Anxiety: It Can Be Different in Men

by | Aug 7, 2019

what are the symptoms of anxiety

As if trying to nail a mood or anxiety disorder diagnosis isn’t hard enough, there’s the male/female of it all. For instance, anxiety can look different in men. And not only is that crucial for guys to know, it’s important for those in relationship with them. Let’s see what we can see…

‘Anxious men may present as loose cannons, but they are worriers. Aggression tends to be more socially acceptable to many men than anxiety.’

Whether it’s upon symptom onset or on an ongoing basis, we have this thing about confirming our diagnosis – even if our doc or therapist has informed us numerous times. So we hit our favorite search engine and match symptoms with disorders until we find a fit.

That’s all well and good, done it lots of times. Problem is, important factors such as age and gender typically aren’t taken into account.

And so it is with men and anxiety…

“Anxiety Looks Different in Men”

Bumped into an interesting article in the Wall Street Journal. “Anxiety Looks Different in Men,” written by Andrea Petersen, appeared less than two weeks ago. I think it’s an important piece for us, so I’m devoting Chipur time to it.

Petersen kicks things off by mentioning the best-known presentations of anxiety, which we know all too well. She points-out that men certainly experience all of them. However, she adds that psychologists are recognizing the following manifestations of anxiety that men are more likely to report…

  • Headaches
  • Difficulty sleeping
  • Muscle aches and pains
  • Using substances to cope
  • Anger and irritability

Pertaining to anger and irritability, Petersen quotes Louisville, Kentucky clinical psychologist Kevin Chapman: “(Anxious) men may present as loose cannons, but they are worriers. Aggression tends to be more socially acceptable to many men than anxiety.”

Underreporting, Even Suicide

Petersen shares that though studies report one in five men will struggle with anxiety in their lifetime, psychologists are increasingly concerned that the numbers are low due to underreporting.

And that’s a major concern because research is showing a link between anxiety and suicide. Fact is, men are more than three times more likely to die by suicide than woman. And, of course, suicide rates are increasing in the US.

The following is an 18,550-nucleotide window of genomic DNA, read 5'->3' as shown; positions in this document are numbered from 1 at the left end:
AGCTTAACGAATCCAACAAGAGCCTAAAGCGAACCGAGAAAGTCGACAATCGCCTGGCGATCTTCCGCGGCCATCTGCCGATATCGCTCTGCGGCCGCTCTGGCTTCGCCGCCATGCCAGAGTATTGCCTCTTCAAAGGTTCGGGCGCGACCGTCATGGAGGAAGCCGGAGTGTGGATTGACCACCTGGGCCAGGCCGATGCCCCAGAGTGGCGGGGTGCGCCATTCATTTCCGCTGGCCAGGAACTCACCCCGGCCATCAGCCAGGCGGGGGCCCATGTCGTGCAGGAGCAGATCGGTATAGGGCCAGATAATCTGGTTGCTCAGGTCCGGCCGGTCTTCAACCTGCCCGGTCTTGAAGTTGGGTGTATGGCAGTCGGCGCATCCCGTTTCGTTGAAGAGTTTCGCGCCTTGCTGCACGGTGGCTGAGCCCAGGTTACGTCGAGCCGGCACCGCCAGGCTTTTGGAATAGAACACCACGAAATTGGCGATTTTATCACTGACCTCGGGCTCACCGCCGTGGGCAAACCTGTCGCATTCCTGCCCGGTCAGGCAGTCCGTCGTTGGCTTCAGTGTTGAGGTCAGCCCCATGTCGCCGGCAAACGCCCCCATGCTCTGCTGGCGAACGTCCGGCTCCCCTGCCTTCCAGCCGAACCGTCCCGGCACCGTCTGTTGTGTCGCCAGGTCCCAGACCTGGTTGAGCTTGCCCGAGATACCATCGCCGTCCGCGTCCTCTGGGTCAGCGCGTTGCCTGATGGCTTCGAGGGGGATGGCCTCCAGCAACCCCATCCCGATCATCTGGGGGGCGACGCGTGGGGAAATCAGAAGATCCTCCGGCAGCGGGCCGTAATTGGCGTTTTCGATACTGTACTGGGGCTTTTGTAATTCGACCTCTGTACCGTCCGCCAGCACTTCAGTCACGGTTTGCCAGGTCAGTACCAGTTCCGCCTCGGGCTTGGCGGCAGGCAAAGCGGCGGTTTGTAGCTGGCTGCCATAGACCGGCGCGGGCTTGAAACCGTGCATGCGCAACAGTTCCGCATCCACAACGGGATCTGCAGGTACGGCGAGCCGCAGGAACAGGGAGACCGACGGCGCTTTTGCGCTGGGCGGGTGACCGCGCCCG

It isn’t surprising that the issue here is men being much less likely to pursue treatment for emotional and mental health challenges. Gee, I wonder why that happens? Petersen quotes psychology professor Michael Addis: “We’ve (men) been socialized from a very young age to see emotional vulnerability as a weakness. Seeking help is seen as a sign of weakness as well.”

Getting Men to Treatment

Mental Illness in Men

Obviously we have a problem here. And the first step toward resolution has to be determining how best to get men to emotional and mental health treatment.


Petersen says one thing not to do is deliver an ultimatum. I think we all know that doing so can generate a power struggle that only increases resistance to getting help.

As an alternative, in a relationship context, Petersen shares the thoughts of Fordham University psychology professor Dean McKay: “Highlight that their quality of life is suffering…you’ll enjoy stuff so much more. We can enjoy each other more if you are able to manage this thing. That is pretty compelling.”

And Petersen brings Dr. Addis back in: “Rather than seeing him as a sort of stubborn, unwilling typical man, try to start seeing him as a human being not only anxious and depressed, but struggling with what they expect of themselves and what society expects of them.”

Petersen points-out that using diagnostic labels doesn’t help. Dr. McKay, for example, doesn’t even mention “anxiety” during the first couple of therapy sessions with some men. And he says many of his patients are more comfortable with terms such as “coaching” or “help with performance,” rather than “treatment.”

Best Therapy for Men

According to Petersen, short-term, goal-oriented treatments that focus upon changing behavior generally work well for men. Forms of cognitive behavioral therapy (CBT) would be a good fit. Dr. Addis suggests a practical, coaching-oriented approach not unlike a golf lesson.

Petersen shares that mindfulness practices like meditation can be effective, especially for men who report a lot of frustration and anger in response to their anxiety. Group therapy can be effective, as well.

Let’s Wrap It Up

Those of us who’ve lived on the mood and anxiety disorder side of the fence understand how baffling it all can be. And now we’re dealing with male and female versions.

So, yes, anxiety can look different in men. Now that we know, let’s roll with it and use the knowledge to educate and heal.

I’d like you to read Andrea Petersen’s “Anxiety Looks Different in Men.” Keep in mind, the Wall Street Journal may require a subscription.

No subscription required for all of those hot Chipur articles. Just start perusing the titles.


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